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Mar 7 2018
by Impact News

Minding Your D’s and B’s

In the English language, the smallest change can make the biggest difference. Take humus and hummus, for example. The first is the organic component of soil, formed as leaves and other plant material decompose. The latter is a thick paste made from ground chickpeas, sesame seeds, olive oil, lemon and garlic. They’re completely different products, with different purposes: compost vs. food. We might say hummus gives rise to humus. But most people wouldn’t want to eat the latter.

The same discernment holds true in the world of spill containment. People tend to use the terms “adsorb” and “absorb” interchangeably, but there is a critical distinction. To confuse the two puts you at cross-purposes.

Adsorb means, “to undergo a process in which a substance accumulates on the surface of a solid, forming a thin film”: the dye is adsorbed onto the fiber.

Conversely, absorb means “to take in or soak up (a liquid or other substance)”: the towel absorbed the bathwater from the baby’s body.

This is why people prefer that you be absorbed by the mesmerizing story they’re sharing, rather than sitting there with a glazed expression adsorbed onto your face.

Adsorb, a word typically used in science, is helpful in determining the effectiveness of different spill clean up products. This is especially important when dealing with hazardous liquids. Wouldn’t you want to know that what you used to clean up a spill actually trapped the liquid indefinitely, rather than simply allowing it to coat the surface, where it could easily leach? Only a leech would knowingly market adsorbents as absorbents!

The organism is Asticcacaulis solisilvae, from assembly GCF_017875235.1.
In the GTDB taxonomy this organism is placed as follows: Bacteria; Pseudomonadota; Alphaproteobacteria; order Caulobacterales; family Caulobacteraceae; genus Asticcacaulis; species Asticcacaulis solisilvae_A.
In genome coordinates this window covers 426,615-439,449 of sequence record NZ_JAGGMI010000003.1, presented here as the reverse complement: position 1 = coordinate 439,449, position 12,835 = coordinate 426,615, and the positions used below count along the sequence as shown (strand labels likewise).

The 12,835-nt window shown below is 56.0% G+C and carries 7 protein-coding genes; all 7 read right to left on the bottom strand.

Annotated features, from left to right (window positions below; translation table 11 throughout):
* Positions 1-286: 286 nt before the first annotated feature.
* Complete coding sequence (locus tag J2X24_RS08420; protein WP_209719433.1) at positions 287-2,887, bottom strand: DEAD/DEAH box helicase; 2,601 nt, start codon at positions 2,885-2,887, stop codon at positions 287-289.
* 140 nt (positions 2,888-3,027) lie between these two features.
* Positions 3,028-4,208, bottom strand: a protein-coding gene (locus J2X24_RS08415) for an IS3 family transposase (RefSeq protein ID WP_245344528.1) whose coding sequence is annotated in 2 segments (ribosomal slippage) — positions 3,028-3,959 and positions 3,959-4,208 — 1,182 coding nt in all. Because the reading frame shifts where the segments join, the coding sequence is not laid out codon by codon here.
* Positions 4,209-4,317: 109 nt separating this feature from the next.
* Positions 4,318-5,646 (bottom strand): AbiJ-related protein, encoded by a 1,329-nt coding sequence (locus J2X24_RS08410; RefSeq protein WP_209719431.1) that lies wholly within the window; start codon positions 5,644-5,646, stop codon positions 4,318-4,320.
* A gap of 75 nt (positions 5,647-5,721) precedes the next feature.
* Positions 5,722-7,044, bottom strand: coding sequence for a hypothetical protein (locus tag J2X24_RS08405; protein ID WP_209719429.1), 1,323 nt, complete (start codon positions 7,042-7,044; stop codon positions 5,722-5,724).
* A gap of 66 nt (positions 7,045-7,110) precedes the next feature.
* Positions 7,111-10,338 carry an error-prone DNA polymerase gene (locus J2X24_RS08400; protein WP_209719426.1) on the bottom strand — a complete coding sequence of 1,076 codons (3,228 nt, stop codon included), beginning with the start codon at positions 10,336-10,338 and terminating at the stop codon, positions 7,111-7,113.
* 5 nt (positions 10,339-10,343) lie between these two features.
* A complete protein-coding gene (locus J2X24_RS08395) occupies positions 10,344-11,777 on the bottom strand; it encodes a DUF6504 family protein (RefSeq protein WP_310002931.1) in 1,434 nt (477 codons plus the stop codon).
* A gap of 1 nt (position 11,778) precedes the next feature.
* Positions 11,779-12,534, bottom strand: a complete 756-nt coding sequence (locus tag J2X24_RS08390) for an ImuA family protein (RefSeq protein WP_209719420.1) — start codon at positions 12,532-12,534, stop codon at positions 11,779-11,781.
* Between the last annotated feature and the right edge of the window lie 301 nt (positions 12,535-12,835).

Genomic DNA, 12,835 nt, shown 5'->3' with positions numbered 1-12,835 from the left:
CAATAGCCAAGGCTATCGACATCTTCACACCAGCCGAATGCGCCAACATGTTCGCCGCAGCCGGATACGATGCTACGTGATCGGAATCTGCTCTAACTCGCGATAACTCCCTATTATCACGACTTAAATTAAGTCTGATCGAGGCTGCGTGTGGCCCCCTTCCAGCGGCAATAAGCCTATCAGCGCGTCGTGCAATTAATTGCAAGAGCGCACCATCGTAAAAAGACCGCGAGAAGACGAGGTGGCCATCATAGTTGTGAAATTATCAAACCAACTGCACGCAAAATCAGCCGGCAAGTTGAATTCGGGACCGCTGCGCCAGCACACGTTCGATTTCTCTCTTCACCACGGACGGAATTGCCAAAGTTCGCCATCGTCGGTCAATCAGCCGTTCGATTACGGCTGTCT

If an adsorbent material, such as kitty litter, is used to clean up a spill, it will not fully pull the liquid from the surface — and will also leave a residue wherever the used product is stored. However, even if a material is considered an absorbent, it doesn’t necessarily mean it will not leach or break down and eventually release the chemicals it cleaned up. Caveat emptor.

The best product for cleaning a liquid chemical spill is an absorbent that is also non-leaching, meaning it permanently traps chemicals through a chemical bonding process within the absorbent. This gives you the best cleaning ability: pulling the liquid from the surface easily and efficiently, knowing you are trapping it permanently for safe disposal.

XSORB’s line of unique super-absorbent products is non-leaching, effective, non-toxic, and eco-friendly: in short, absolutely safe.